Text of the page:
I was holding a plastic tray full of miniature bottles of alcohol—including SKYY Vodka, Beefeater Gin and Johnnie Walker—as part of my Halloween costume. I was a 1970s retro stewardess. My bowl of peanuts was still full, but all the bottles were nearly empty. I watched as my then-boyfriend chugged the last one. I should have known to bring decoys filled with Coca-Cola and water, instead—even though I knew that wouldn’t solve his drinking problem. His MacGyver disguise couldn’t hide it, either.
I should have broken up with him after he downed those mini bottles. Up until that moment, I’d seen and heard enough signs and glimpses of his drinking-induced temper: the times he’d been curt for no reason (alcohol), more impatient than usual (alcohol), oh, and after hearing the story about the time he punched his cousin (alcohol). But it was Halloween, my favorite holiday, and who wants to break up on Halloween?
After the party, a group of us walked back to his house. We were on Sunset Boulevard amidst a crowd of jovial Alice in Wonderlands and men dressed as The Golden Girls. We started discussing his female neighbor. She “stopped by” a lot, particularly when I was not around. He got defensive and raised his voice. He flipped my plastic tray and sent the bottles flying. I watched as they shattered and decorated the asphalt like glitter. I knew then that I was done.
I walked the other way and went home, alone. The next morning, I said good-bye to him for good and made a vow to myself: no more alcoholics, and certainly no more enabling such guys by carrying around a tray of their vice. I wasn’t helping them or myself.
A few months earlier, when we had started dating, I ignored the hints that he was an alcoholic. He drank a lot sometimes, sure, but I didn’t know just how much and that he often did so alone. I didn’t realize that his having a beer after work was more a daily coping mechanism than a random occurrence. I thought he’d stop, and that I could help him. But you have to want the help in order for it to work.
Though we’d met at a mutual friend’s party—at a bar, no less—we’d both been Internet-dating at the time. When we decided to be exclusive, he showed me his profile before disabling it. He had three mentions of alcohol in it, and multiple photos where he’s holding a drink. Plus, his face was flushed in most of them, a drinker’s blush on his cheeks. You know the kind.
Suffice it to say, I’d ignored the signs.
That wasn’t the first time I’d dated someone with a drinking problem. Guys like my ex were charming, nice and fun—until they didn’t know how to stop drinking and “a couple drinks before we go” turned into nearly a half-bottle of whiskey for them and a half-finished glass of wine for me.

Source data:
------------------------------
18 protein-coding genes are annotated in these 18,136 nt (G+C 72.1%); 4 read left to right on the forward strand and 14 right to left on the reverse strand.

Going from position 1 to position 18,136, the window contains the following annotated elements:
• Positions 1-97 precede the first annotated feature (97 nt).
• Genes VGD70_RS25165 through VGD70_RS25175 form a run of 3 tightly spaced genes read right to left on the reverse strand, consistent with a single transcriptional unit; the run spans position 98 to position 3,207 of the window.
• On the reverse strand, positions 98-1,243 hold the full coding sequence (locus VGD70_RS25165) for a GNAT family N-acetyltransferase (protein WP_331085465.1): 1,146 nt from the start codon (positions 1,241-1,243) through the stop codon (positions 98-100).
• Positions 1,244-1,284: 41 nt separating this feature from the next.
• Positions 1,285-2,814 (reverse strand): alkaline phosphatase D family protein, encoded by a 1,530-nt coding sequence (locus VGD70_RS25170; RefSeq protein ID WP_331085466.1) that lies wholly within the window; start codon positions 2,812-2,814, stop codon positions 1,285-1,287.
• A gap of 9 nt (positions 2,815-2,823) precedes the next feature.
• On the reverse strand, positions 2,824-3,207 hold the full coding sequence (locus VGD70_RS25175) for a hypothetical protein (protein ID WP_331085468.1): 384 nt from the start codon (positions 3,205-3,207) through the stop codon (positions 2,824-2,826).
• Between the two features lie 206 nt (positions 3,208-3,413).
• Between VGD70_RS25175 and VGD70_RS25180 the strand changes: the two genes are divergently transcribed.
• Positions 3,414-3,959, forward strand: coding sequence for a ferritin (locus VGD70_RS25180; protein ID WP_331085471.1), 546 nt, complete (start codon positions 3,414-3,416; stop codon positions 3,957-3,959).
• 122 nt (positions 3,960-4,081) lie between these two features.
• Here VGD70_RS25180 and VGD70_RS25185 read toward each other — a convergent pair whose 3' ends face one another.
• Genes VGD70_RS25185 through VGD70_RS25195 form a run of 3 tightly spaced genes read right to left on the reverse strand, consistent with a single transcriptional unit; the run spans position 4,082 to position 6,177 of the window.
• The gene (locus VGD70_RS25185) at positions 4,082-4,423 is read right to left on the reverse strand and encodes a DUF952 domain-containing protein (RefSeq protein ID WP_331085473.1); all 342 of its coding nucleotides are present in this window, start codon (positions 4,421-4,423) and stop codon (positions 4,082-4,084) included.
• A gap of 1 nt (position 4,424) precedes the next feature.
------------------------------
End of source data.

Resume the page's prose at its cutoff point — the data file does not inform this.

They say we date who and what we know—consciously or unconsciously. I thought back to my childhood. My parents divorced when I was three and I didn’t grow up knowing my father. My mother didn’t drink much—but her boyfriends did. One left slurred messages on our home answering machine, encouraging her to “just leave ‘those little brats’ at home and meet me out at the bar.” Another could barely utter a coherent sentence when attempting to say hello to my brother and me. Yet another smelled so strongly of Jack Daniels I thought it was cologne.
At the same time I’d started dating my ex, my friend started dating a sober guy. She said that it was challenging—she wanted a glass of cabernet with dinner now and then—and that the guy didn’t mind if she had one, yet she’d feel guilty if she did. Just hearing “sober” sounded so boring. I imagined them sitting around, playing a board game or drinking grape juice with their steak entrée.
When I got to thinking about it, though, I’d gone on plenty of alcohol-free dates: coffee, hiking, biking, walking, movies, you name it. However, for first dates, guys often suggested “drinks” instead of dinner, though even dinner usually involved “drinks.”
But my ex had been a great test in my becoming more discerning about whom I would spend my time dating. I became more cautious when reading guys’ online dating profiles—did a lot of their leisure activities involve drinking?—and more conscientious when meeting guys offline—did he just down four beers in an hour?
I also decided to reframe future first-date activities, suggesting non-alcoholic date options. After all, my favorite activities didn’t involve drinking and were done 100% sober—the Lake Shrine, the Griffith Park Observatory, the cool thrift store or diner in Topanga Canyon. Such dates opened me up to getting to know guys sober, on their end and mine, to see if we were a match.
After going on a sober date with someone new, it was then good to go on a drinking date, so to speak—or to a place where alcohol was in the background, not the foreground, to see how the guy handled it. And how I handled it. I wasn’t there to judge other people’s drinking, but rather to take control of my own issues with dating men who drank beyond what I was comfortable with.
In the years since dating my ex, my radar drastically improved. In dating non-alcoholic guys, I found I relish sober activities more than drinking-centric ones. More importantly, I’ve prioritized what’s important to me when it comes to a partner, and broke an unconscious pattern of my own. And I’ve never carried around the temptation on a tray since.